Hot Dogs a la Lum’s

Lum’s was a chain of casual restaurants in the United States in the 1960s, lasting until the early ’80s. I patronized the outlet in Plattsburgh, New York, some 40 years ago.

I’ve collected information on Lum’s, and may revisit its arc, as there are many points of interest. For now, this essay at Wikipedia covers the basic history well. It shows as well an evocative, early photo of Lum’s in Florida.

At its peak the corporate office had some good money and technical resources behind it, yet success eluded at national level. By the mid-1980s Lum’s as a chain was no more, but individual restaurants carried on here and there. The last apparently was in Bellevue, Washington.

I mentioned earlier the Ollieburger, a staple of Lum’s menu. It was named for an Oliver in New York who devised the recipe and cooking technique.

And then there was the famous hot dog. Lum’s billed it as “steamed” in beer, but it was more simmered I think. The humble offering stretched back to Lum’s origins as a curb-side wiener palace in 1950s south Florida.

I had tried cooking hot dogs in beer before but without a clear success. Of course, Beer et Seq pours in the beer with fervour, usually of tongue-stripping qualities (all those hops!). The results were, well, bitter, and unbalanced.

In researching Lum’s history I found what seems to be the original hot dog recipe. In the website Talk of the Village, some seven years ago, “Senior Citizen” contributed a recipe he dubbed authentic.

In the Parafu site in 2018 the same recipe appeared, with photos and other good details. So I followed their approach.*

It blends beer and water (proportions of 1:2), caraway seed, powdered garlic, sugar, and sliced onion. The mix is simmered with the dogs for 15 minutes.

Having cooked many a hot dog in my time, I’ve found that quarter hour is needed, for boiling that is. Less time, the dogs are not quite heated through. More, they swell too much.

Senior Citizen knew the original dish in Florida and stated it came with a sauerkraut or chili topping. The kraut was doused with sherry, which I can see being really good.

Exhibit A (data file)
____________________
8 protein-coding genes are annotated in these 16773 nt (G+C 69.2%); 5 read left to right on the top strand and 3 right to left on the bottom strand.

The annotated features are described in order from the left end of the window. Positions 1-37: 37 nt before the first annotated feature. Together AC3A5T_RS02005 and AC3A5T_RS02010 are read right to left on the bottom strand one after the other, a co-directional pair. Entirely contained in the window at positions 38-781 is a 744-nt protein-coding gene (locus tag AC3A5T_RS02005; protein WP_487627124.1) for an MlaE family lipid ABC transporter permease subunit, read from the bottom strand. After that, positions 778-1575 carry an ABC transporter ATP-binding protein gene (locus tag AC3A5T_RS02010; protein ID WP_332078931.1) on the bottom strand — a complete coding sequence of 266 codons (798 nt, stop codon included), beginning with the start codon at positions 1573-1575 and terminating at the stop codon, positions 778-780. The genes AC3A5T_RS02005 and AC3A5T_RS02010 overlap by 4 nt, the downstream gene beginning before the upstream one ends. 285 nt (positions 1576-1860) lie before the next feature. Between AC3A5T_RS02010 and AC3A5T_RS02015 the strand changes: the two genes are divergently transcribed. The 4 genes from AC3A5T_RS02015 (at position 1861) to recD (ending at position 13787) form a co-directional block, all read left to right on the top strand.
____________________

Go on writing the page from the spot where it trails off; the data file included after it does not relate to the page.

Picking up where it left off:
I didn’t have kraut or chili, so a zip of alcohol was moot. I’ve got a Bual** somewhere, and must remember it when I get the sauerkraut.

For my current try, I used just ballpark mustard and relish. It worked just fine! In fact: best hot dog ever.

The type of hot dog will be your choice. I happened to have chicken-based ones, which proved excellent. And not heavy – I had two, the acid test.

The onion definitely gave a flavour. The beer imparted only a faint bitterness due to being diluted. I used Kozel, a Czech beer, but almost any type will do.

It’s hard to say how the other seasonings impacted the taste. I couldn’t pick any out but a good recipe can work this way, where the result is savoury and “comme il fault” .

Escoffier, it’s not. But good scoff, it is.


*[Note added July 20, 2021]. The two links for the claimed Lum’s hot dog recipe appear no longer to work. A reader has drawn this to my attention. See in the Comments, where I suggest another way to obtain what seems the original recipe.

**Madeira, not sherry, but it should work as well.


2 thoughts on “Hot Dogs a la Lum’s”

  1. The Parafu domain has expired and the link to the “mylums” from “Senior Citizen” for the since closed Seekonk Mass Lum’s is now dead, so I don’t think I can see the Lum’s beer steamed hotdog recipe you wrote about. Is the recipe the same as the copycat recipe also listed by “Senior Citizen” in his post #6 on the Talk of the Villages or was there another (I got the impression he posted a more detailed, more accurate one from a now nonexistent link?) If you still have the Parafu recipe please post it!

    I’ve been in Australia for almost 2 years and the hotdogs here are nothing like the hotdogs back home in the USA. I miss the beer steamed (beer boiled?) hotdogs I had as a young person growing up in Puerto Rico, Coconut Grove and Nashville…varied Lum’s locations, but their recipe was consistent.

    • Thanks for your message, yes the links seem no longer to work. I placed a note in the text to that effect, but can make some further suggestions here.

      I had simply viewed those recipes earlier, didn’t print them or anything. As I recall, it was two cups water to one of beer (so 2:1, quantity would vary with amount cooked, ditto the rest), one onion sliced, and one teaspoon each caraway seed, sugar, and garlic powder. It may have said to boil this first for 15 minutes and then cook the hot dogs, but I’m not sure on that point. In practice I don’t think it would matter a great deal, but people could try different ways.

      However, looking further online, I see a firm exists in Florida that markets Lum’s recipes. This is the link:

      They mention the hot dog recipe, for only $7.50, and prices for other famous dishes of Lum’s. I may buy one of these, as source seems reliable. Hope this helps.


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